Fr. Roger J. Landry
National Catholic Register
August 18, 2014
As Catholics in Oklahoma valiantly rally to stop a Sept. 21 Satanic “black Mass” at the Oklahoma City Civic Center Music Hall, there’s much that those outside of the Sooner State can do to augment their efforts.
In May, I was part of a large group that assisted Catholic students successfully to shut down the May 12 re-enactment of a Satanic Mass on the Harvard campus. A few things worked for us that may help in rebuffing present and future efforts of Satanist provocateurs.
The first thing we did was to frame what was happening in terms by which Catholics and non-Catholics alike would be motivated to support us.
The public sacrilege of the Eucharist is enough to nauseate and motivate any Catholic who has ever devoutly received first Communion.
The Dakhma of Angra Mainyu, the group sponsoring the event in OKC, doesn’t mask on its website what they intend to do. “The modern form of the black mass” celebrates, they state, the “perversion of the Catholic Mass.” A consecrated Host is “corrupted by sexual fluids” to “mock the Catholic Mass” and “deprogram people from their Christian background.” They say they’ve “toned down” what they will do on Sept. 21 so that they won’t break state laws on “nudity, public urination and other sex acts,” but emphasize that they will still commit the Eucharistic sacrilege designed to “receive a ‘blessing’ from the devil.” Catholics hearing this respond like combat veterans would if they knew vandals were intending to deface the Tomb of the Unknown Soldier.
For non-Catholics, we tried to convey that the Eucharist is the most sacred reality of Catholic life and worship. To desecrate the Eucharist is at least for Catholics equally revolting to our sensibilities as would be the burning of the Qu’ran for Muslims or the defacing of the Torah for Jews — outrageous actions, we stressed, for which a venue at Harvard would never be given.
For those without religious convictions of any sort, we mentioned that the college would never provide a setting either for those who wanted to re-enact in a tone of celebration the lynching of slaves or brutal attacks against homosexuals.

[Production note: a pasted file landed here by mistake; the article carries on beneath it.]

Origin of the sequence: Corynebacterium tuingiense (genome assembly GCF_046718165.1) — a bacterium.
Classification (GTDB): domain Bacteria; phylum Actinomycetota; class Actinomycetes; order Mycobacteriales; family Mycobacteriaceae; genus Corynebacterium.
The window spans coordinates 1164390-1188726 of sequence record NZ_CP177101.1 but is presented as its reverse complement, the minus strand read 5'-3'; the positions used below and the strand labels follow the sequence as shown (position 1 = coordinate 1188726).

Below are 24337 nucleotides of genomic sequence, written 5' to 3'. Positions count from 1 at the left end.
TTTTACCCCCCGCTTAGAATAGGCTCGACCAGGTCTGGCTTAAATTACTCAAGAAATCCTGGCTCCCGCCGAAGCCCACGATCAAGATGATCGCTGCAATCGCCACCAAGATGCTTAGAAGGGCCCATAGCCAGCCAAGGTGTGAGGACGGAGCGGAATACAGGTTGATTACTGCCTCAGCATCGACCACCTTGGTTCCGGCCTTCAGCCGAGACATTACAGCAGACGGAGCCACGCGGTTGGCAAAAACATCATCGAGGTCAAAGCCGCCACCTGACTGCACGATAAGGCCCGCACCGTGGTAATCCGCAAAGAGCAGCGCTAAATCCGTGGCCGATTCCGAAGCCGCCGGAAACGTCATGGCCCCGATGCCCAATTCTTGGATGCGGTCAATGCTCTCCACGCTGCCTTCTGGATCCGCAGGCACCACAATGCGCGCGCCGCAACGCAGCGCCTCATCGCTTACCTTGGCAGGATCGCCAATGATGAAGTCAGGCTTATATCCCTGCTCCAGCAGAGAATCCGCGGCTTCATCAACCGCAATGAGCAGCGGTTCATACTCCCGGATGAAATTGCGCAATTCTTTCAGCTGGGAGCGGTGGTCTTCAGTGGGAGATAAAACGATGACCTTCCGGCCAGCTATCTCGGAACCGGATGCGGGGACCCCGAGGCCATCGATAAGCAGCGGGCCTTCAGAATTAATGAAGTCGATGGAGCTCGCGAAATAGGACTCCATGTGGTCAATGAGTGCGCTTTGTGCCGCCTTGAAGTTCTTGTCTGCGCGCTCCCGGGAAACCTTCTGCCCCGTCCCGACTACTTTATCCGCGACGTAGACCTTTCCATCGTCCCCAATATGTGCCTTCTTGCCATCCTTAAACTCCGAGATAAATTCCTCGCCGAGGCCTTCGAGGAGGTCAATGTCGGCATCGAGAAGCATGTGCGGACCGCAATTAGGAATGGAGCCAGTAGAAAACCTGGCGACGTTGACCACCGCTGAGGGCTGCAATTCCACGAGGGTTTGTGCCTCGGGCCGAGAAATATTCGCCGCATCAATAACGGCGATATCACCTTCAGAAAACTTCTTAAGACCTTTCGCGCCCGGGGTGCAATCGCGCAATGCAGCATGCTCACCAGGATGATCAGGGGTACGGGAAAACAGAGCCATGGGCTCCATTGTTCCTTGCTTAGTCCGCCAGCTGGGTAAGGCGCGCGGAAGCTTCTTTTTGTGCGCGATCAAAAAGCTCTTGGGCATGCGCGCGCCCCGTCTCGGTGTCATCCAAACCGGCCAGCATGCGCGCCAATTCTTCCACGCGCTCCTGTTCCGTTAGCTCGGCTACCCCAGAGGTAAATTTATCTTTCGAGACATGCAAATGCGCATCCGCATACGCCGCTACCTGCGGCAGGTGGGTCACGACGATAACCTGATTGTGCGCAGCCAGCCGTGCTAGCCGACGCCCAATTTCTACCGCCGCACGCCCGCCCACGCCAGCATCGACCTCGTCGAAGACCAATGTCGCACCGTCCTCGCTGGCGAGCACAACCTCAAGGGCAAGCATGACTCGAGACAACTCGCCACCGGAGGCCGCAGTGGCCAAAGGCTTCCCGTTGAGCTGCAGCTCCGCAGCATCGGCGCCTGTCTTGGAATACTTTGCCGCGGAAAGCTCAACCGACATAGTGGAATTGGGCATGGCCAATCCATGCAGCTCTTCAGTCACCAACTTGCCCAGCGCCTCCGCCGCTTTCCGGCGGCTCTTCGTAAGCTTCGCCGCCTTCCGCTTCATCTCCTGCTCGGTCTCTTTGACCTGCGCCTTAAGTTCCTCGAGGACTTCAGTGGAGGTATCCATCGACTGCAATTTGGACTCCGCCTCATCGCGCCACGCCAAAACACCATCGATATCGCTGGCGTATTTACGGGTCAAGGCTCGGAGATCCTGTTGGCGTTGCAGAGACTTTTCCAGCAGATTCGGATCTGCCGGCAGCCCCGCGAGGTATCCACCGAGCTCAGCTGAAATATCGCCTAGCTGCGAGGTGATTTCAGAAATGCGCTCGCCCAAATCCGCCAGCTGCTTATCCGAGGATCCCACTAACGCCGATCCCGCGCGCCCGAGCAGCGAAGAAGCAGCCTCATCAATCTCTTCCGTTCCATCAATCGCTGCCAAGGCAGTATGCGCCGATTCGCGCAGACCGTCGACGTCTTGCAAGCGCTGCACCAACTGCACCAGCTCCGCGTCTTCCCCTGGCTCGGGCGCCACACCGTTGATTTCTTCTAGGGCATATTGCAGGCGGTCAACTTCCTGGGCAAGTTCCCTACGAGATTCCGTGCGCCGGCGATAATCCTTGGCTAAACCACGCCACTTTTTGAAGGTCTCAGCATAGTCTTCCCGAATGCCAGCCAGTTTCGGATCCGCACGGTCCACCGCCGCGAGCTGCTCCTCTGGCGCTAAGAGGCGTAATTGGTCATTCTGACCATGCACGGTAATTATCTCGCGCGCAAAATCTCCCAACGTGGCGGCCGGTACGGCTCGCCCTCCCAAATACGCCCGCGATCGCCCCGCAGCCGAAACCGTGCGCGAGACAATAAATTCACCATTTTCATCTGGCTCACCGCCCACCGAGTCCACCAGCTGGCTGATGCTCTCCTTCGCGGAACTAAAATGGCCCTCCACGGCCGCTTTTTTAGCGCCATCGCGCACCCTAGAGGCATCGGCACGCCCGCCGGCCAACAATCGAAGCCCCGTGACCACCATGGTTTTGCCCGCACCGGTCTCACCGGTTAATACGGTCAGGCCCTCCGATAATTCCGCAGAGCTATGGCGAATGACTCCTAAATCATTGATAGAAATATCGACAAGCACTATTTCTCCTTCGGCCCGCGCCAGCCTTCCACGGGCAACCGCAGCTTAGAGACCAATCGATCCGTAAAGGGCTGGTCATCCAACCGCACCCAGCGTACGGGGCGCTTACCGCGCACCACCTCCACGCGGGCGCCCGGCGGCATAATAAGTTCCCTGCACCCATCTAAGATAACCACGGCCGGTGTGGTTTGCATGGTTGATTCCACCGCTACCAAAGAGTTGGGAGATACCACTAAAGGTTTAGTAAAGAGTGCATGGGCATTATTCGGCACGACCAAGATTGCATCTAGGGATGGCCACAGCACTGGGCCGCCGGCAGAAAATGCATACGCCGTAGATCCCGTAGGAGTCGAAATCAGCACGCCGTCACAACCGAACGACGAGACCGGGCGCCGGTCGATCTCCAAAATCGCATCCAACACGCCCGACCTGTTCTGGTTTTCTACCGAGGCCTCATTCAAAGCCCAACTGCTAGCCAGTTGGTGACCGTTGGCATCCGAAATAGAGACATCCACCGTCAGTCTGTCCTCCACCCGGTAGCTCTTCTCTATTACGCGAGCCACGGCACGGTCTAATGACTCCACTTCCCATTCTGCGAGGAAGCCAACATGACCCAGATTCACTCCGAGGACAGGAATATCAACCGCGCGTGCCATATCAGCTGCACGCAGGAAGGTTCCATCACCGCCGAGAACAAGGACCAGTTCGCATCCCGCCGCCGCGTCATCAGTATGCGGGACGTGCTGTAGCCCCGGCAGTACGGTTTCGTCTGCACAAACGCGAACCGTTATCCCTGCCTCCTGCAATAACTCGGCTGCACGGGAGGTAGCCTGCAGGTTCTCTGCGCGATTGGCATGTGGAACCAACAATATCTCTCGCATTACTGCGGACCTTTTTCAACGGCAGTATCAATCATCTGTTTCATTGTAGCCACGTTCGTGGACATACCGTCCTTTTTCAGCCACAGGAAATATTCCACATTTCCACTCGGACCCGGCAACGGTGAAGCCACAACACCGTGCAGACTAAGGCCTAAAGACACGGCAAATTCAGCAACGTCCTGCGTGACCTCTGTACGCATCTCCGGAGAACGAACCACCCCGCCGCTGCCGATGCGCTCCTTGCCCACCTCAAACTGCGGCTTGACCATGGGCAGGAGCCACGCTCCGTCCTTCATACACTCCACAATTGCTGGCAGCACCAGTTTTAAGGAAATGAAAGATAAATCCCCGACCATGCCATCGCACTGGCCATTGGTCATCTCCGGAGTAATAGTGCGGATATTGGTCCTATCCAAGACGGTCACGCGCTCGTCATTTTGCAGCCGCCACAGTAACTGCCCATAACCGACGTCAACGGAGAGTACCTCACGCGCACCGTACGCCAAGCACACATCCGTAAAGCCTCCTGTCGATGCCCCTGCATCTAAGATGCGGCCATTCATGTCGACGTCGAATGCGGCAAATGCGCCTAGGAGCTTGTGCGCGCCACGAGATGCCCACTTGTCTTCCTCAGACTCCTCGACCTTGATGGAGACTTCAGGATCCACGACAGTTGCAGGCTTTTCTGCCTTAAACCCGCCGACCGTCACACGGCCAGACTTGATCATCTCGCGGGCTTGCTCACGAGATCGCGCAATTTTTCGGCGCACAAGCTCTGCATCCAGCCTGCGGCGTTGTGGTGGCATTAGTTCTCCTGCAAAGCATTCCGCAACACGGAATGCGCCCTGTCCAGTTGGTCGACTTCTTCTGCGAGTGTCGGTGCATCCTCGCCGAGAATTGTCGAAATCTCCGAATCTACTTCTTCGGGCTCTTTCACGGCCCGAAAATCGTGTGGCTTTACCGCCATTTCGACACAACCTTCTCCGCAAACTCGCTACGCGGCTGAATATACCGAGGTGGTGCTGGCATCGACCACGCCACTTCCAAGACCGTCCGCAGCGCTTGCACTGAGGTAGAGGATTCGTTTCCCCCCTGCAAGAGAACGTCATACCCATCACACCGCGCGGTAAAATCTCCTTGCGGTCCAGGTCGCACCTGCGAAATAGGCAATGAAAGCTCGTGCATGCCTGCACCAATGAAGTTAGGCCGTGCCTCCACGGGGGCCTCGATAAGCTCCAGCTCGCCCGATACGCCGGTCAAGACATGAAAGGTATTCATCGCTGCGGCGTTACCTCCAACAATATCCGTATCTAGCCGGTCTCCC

These self-evident assertions about Harvard’s intolerance for the intolerable made clear that if Harvard wouldn’t allow anti-Muslim, -Semitic, -black or –homosexual bigots to use campus property, then it shouldn’t allow blatantly anti-Catholic practices either.
In Oklahoma City, a spokesperson for the Civic Center Music Hall stated that because it’s a city-owned facility, it cannot turn away productions “based on their content,” provided that they “comply with our policies and ordinances and have paid the established rental fees.”
On a legal level, it’s hard to grasp why the Civic Center would be claiming impotence. Oklahoma state law bans blasphemy, defined as “wantonly uttering or publishing words, casting contumelious reproach or profane ridicule upon God, Jesus Christ, the Holy Ghost, the holy Scriptures or the Christian or any other religion,” and the OKC municipal code protects against degrading any individual’s religion or vandalizing any religious property. Those are certainly legally defensible reasons to refuse a contract.
The main issue, it seems, is that, up until now, there hasn’t been sufficient will to fight against a potential lawsuit if the center did refuse a contract.
Even without the statues and ordinances against blasphemy and vandalizing religious property, if the Dakhma wanted to pay $420 — that’s all the center is charging them to host the black mass — to lease the same venue next April to “celebrate” the 20th anniversary of Timothy McVeigh’s terrorist attack on OKC’s Murrah Federal building, it seems certain that the center would come up with new policies, ordinances and fees to provide it whatever grounds it thinks it would need to deny the venue and that it would willingly engage the city’s general counsel to fight any lawsuit that might arise on account of the denial.